But on the sidelines of the re-litigated fight over busing -- and off the stage that second night -- was another candidate who waded into the busing debate in the 1970s on the opposite side of Biden: Massachusetts Sen. Elizabeth Warren.
In her first law review article, published in 1975 in the Rutgers Law Review and recently unearthed by CNN's KFile, Warren sharply criticized a Supreme Court ruling in the case Milliken v. Bradley, writing that it made it easier for school districts to stop busing students in northern cities.
Warren's law review article sheds light on a previously unexplored early career stance on busing that contrasts with Biden's approach during the same time period. Biden defended his past position in an exclusive interview with CNN this week.
This should be brought up at the next debate. Warren basically predicted that the ruling would have a negative effect on education and on the makeup of large cities, and she was right.
How you felt about an issue forty or fifty years ago probably ended up shaping who you are right now. When Elizabeth Warren was out there, doing her thing, she was probably on the right side of history more often than not. When she was engaged in the problems facing Americans, she was usually looking at it from the perspective of someone who understood how to stand up for working people. This is why she went from being a Republican to a Democrat.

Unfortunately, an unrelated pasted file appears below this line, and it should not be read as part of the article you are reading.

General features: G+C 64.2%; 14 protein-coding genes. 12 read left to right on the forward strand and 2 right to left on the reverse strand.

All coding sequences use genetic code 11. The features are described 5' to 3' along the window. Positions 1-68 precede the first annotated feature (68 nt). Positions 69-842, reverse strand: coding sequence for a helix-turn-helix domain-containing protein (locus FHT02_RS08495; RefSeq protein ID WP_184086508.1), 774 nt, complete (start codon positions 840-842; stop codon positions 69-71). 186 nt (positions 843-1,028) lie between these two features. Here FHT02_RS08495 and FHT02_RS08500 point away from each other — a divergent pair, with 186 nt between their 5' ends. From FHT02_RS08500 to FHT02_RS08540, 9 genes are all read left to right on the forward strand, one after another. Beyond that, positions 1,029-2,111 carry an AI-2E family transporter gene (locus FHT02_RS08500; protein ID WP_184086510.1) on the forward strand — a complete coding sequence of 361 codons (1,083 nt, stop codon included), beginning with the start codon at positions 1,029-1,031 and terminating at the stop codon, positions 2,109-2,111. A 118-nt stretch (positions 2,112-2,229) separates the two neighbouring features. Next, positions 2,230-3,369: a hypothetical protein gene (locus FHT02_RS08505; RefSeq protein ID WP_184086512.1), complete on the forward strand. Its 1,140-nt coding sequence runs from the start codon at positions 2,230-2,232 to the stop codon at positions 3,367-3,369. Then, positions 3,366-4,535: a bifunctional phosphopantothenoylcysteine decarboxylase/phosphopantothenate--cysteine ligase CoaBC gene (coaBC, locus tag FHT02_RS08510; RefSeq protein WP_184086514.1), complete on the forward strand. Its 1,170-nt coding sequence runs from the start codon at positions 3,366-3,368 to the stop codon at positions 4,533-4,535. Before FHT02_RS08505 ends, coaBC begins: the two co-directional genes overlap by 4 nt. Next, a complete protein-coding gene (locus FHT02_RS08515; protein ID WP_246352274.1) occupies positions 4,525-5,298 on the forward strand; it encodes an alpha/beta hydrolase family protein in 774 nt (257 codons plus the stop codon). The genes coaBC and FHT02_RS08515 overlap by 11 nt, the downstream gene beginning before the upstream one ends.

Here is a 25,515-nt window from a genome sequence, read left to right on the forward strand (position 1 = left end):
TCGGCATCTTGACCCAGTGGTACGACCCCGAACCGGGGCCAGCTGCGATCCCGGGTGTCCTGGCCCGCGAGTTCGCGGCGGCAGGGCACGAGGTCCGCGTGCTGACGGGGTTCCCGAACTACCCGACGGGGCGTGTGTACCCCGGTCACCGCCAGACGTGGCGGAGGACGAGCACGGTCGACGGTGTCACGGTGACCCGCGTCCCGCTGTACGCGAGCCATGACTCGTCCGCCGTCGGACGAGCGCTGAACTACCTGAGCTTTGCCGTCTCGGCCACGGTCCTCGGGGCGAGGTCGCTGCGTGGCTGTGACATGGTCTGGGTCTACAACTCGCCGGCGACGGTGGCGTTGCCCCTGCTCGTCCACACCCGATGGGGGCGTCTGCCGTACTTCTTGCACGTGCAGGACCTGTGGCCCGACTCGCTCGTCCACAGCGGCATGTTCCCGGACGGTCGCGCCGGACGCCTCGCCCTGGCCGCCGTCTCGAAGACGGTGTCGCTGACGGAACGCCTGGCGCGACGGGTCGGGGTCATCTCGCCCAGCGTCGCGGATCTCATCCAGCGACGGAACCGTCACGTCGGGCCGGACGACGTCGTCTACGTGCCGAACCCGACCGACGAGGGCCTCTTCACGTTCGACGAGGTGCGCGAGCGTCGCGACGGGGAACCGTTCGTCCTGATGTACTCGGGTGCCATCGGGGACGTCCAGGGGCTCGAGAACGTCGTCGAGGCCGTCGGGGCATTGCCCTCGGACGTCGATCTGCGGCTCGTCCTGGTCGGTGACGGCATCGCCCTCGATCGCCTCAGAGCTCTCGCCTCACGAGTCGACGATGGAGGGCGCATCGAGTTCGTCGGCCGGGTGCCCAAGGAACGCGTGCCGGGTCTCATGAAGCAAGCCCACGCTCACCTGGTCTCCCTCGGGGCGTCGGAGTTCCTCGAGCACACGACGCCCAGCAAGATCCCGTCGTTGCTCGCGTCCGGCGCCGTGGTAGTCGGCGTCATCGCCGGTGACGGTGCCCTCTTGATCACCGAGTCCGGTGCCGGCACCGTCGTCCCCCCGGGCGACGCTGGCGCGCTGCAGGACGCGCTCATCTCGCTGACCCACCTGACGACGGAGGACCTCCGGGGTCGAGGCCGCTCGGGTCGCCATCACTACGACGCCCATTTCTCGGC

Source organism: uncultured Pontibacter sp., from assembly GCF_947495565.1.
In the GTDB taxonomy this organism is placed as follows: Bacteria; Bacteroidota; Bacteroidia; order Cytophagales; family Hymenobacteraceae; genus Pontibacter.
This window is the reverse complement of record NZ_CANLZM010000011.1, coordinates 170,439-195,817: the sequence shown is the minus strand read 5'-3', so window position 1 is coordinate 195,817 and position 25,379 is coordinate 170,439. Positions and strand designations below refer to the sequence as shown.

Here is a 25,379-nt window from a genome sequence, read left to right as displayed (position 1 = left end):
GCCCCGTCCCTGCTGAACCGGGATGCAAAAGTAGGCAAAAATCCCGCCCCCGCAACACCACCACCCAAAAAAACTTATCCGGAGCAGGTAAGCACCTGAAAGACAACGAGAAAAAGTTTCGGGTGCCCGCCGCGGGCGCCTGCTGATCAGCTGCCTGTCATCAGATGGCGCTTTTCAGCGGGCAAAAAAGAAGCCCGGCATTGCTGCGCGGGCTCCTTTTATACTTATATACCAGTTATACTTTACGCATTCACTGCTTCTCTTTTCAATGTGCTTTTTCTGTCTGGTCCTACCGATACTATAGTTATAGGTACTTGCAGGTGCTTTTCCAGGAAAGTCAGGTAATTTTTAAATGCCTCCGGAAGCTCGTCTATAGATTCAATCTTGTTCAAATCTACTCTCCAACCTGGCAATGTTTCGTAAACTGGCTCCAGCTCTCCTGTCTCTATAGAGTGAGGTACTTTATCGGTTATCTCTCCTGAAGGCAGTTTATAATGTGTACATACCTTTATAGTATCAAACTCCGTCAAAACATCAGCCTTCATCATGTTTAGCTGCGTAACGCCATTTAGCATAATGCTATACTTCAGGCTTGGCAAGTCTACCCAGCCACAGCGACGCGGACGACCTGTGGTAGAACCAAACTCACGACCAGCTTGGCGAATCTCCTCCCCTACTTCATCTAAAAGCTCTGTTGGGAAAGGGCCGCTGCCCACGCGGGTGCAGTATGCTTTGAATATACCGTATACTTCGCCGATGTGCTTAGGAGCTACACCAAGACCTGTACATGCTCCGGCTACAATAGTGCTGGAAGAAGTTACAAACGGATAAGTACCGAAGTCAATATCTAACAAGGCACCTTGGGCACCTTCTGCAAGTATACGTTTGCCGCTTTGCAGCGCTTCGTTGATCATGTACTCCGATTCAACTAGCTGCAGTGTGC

Who in their right mind would ever think the GOP was a friend to working Americans?
Of course, there are going to be examples where someone was on the wrong side of history. Old Joe Biden is certainly realizing what that feels like, and Bernie Sanders has walled himself off from any introspection whatsoever when it comes to gun policy. The primary process allows voters to see the candidate and their history of ideas. This is another example where Elizabeth Warren was right all along, dammit.
Her entire career was a slow evolution from one kind of person into another, and that’s where we are right now. We have a slate of great candidates. I’m not at the point where I would say that I was going to vote for someone, but I’m getting there. When I look at the roads these people have travelled, I am starting to see how we can come to a consensus on a nominee.